- This one’s not as obvious, but it is also a great way to reduce the incentive to spam your site. Spammers target strong pages for their junk, so by breaking your comments into pages of, say, 20 comments each, you get the best comments on the first page (the same page as the article), and then the typically declining-quality comments on subsequent non-ranking pages. Just make sure you are using meta canonical tags to keep the link juice where it should be.
- E-mail me whenever..
- Unless your site is literally flooded with comments on every post, getting email alerts for new comments is an excellent way to kill any spam nonsense that gets through. Check out the “Email me whenever” setting and enable both options. I have done this at Perishable Press for four years now, and you would be hard-pressed to find even one spam comment anywhere on the site.
- Before a comment appears an administrator must always approve the comment
- This could get kind of labor-intensive, but it is a 100%-guaranteed way of completely eliminating spam without using any plugins whatsoever. Zero. Nada. Nil. If you are one of the many millions whose blog receives fairly few comments, this method will keep your comments squeaky clean.
- Comment author must have a previously approved comment
- A super-effective strategy that is not as labor-intensive as moderating all comments and not as restrictive as requiring registration. The idea here is that you get a chance to “meet” each one of your commentators and leave the door open only for the good guys. It’s a bit like virtually trusting your good users. This technique drastically cuts back on human spam, and virtually eliminates automated spam (unless you don’t catch it the first time).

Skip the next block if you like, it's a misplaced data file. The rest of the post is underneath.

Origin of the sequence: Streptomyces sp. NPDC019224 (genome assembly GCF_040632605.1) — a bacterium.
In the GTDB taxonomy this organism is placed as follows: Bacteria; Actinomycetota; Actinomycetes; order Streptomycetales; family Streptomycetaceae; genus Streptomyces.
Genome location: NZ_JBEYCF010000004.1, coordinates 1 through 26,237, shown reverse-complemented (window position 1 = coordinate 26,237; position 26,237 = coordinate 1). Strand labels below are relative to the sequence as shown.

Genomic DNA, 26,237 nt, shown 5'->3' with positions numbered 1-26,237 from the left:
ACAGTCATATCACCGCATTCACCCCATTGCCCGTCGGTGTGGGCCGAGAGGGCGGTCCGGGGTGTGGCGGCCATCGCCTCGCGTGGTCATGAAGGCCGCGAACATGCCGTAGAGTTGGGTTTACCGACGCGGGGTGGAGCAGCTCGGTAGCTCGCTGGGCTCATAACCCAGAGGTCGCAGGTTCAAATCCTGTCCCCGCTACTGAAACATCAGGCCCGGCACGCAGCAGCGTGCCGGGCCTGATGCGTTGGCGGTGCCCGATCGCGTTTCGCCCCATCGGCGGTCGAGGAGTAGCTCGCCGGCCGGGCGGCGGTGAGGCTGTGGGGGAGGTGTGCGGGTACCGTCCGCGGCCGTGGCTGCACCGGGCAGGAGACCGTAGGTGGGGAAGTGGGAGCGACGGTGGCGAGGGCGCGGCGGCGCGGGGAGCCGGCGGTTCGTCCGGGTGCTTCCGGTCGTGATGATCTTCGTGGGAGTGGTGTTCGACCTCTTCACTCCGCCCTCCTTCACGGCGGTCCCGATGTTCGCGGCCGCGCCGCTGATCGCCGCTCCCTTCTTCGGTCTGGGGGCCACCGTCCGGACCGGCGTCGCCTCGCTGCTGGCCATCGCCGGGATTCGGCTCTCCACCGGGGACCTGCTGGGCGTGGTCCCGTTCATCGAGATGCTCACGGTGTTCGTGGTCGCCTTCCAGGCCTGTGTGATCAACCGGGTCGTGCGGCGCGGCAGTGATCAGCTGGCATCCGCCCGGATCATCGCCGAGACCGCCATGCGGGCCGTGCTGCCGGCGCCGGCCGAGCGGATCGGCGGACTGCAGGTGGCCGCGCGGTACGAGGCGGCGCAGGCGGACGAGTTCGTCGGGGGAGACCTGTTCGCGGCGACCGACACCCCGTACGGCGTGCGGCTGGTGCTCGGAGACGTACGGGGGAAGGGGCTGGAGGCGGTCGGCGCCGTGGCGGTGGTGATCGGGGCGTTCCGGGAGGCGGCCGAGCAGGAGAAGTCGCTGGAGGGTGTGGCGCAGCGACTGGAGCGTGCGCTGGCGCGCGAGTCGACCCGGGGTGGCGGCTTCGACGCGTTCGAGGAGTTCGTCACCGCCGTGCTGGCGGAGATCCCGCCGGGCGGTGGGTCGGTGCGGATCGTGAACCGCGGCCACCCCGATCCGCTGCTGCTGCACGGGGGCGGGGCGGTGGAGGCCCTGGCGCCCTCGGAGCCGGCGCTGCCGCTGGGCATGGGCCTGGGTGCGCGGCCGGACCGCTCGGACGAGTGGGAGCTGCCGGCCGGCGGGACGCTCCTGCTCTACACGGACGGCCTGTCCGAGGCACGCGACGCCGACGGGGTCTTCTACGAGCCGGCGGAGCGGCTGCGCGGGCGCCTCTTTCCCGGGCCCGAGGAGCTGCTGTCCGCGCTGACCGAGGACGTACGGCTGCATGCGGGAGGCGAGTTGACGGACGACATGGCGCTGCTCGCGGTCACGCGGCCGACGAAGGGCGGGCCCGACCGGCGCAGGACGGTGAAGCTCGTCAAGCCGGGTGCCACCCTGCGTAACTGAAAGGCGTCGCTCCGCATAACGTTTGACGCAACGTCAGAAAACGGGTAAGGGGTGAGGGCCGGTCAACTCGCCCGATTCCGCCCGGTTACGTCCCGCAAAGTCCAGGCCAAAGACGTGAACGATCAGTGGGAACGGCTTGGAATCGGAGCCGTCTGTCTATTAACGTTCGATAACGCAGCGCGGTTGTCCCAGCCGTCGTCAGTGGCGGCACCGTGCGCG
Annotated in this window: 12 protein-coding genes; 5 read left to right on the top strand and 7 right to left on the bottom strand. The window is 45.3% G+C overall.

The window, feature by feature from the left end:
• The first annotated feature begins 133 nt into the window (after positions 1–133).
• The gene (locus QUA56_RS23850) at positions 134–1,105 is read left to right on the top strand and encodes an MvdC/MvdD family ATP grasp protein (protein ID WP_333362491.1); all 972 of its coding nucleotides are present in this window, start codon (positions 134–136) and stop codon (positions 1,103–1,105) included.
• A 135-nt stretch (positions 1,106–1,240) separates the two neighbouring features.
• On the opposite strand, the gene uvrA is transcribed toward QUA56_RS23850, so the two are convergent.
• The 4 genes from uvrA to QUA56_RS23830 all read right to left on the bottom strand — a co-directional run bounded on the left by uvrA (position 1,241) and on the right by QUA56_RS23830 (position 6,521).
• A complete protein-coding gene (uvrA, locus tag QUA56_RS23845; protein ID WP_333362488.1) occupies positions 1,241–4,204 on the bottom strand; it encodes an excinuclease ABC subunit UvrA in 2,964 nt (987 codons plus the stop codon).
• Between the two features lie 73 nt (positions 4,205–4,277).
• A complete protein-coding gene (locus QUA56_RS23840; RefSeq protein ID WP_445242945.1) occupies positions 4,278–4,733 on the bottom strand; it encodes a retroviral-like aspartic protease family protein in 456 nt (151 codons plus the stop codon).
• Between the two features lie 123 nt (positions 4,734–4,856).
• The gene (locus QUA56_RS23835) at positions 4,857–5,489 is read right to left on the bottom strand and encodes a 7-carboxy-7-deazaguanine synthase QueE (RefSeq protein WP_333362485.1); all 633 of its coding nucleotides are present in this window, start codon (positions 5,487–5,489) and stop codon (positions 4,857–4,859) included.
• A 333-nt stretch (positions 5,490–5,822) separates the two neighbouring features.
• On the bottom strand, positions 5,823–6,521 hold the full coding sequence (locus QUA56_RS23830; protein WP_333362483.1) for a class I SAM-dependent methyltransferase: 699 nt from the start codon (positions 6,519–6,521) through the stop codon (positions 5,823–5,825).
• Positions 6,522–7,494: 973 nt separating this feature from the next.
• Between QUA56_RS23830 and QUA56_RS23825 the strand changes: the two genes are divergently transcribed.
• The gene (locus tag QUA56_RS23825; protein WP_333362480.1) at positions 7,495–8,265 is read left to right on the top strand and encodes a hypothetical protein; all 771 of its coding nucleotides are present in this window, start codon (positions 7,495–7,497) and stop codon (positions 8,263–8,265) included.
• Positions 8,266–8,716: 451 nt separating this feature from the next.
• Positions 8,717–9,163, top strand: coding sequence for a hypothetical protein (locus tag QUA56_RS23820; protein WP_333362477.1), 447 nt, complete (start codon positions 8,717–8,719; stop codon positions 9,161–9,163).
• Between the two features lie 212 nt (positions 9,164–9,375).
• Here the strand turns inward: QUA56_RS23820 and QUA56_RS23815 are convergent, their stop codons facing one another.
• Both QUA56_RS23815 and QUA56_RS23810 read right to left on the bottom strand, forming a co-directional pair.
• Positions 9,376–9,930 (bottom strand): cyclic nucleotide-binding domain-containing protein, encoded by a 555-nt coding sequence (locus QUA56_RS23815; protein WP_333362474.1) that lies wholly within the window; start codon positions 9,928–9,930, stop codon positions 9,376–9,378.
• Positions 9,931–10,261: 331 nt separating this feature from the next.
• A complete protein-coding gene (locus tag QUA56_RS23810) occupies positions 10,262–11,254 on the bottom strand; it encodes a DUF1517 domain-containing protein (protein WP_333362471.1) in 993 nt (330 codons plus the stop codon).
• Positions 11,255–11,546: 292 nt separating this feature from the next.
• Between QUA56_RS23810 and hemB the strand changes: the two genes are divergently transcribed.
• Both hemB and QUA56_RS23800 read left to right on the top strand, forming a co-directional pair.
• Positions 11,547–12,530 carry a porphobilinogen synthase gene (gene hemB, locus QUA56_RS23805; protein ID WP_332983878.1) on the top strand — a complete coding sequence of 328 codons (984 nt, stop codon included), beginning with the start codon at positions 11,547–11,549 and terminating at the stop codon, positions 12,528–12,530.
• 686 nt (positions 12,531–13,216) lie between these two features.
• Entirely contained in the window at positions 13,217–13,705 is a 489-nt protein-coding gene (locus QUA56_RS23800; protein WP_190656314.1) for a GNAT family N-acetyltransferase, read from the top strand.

- Hold a comment in the queue if it contains X or more links
- Lots of comment spam is just crawling with links. A few mindless words and then BAM — they drop in a few hundred links. Some of the more subtle spammers are less obvious, but still have to unload their payload somehow, so they usually integrate a couple of links within some not-so-carefully crafted text. You know what I’m talking about. You definitely want to moderate anything with more than like two or three links. This trick is great for catching some of the craftier spam maggots.
- Comment Moderation Blacklist and Spam Blacklist
- A finely tuned WordPress Blacklist list eliminates the need for many types of plugins, scripts, and third-party blacklists. Any words, characters, or IP addresses included in either the Moderation or Spam Blacklist will be used to innoculate your site against any matching comments. Granted, it takes a bit of persistence to build up a good list, but once you do, it is very difficult for spammers to get around it. Note that, unless you are absolutely sure, you should probably stick with the Moderation Blacklist (regular expressions are powerful things!).
All of these great anti-spam features are like having fifty plugins already built-in to WordPress. With them, you can configure a powerful anti-spam strategy for just about any type of site without any plugins — not even Akismet.
Why not just use a bunch of plugins instead?
Because you don’t have to. Plugins require maintenance, frequent updating, etc. Every upgrade of WordPress and/or your plugins opens the door to possible issues and conflicts. Further, plugins consume valuable server resources, affecting the performance and consistency of your site. In general, the fewer plugins you have, the easier and more efficient things are going to be.
I guess my feeling is, try to take the “zen” approach as much as possible — if something isn’t absolutely necessary, don’t bother with it. More and more, I am realizing that anti-spam plugins simply aren’t needed to run an effective and spam-free site.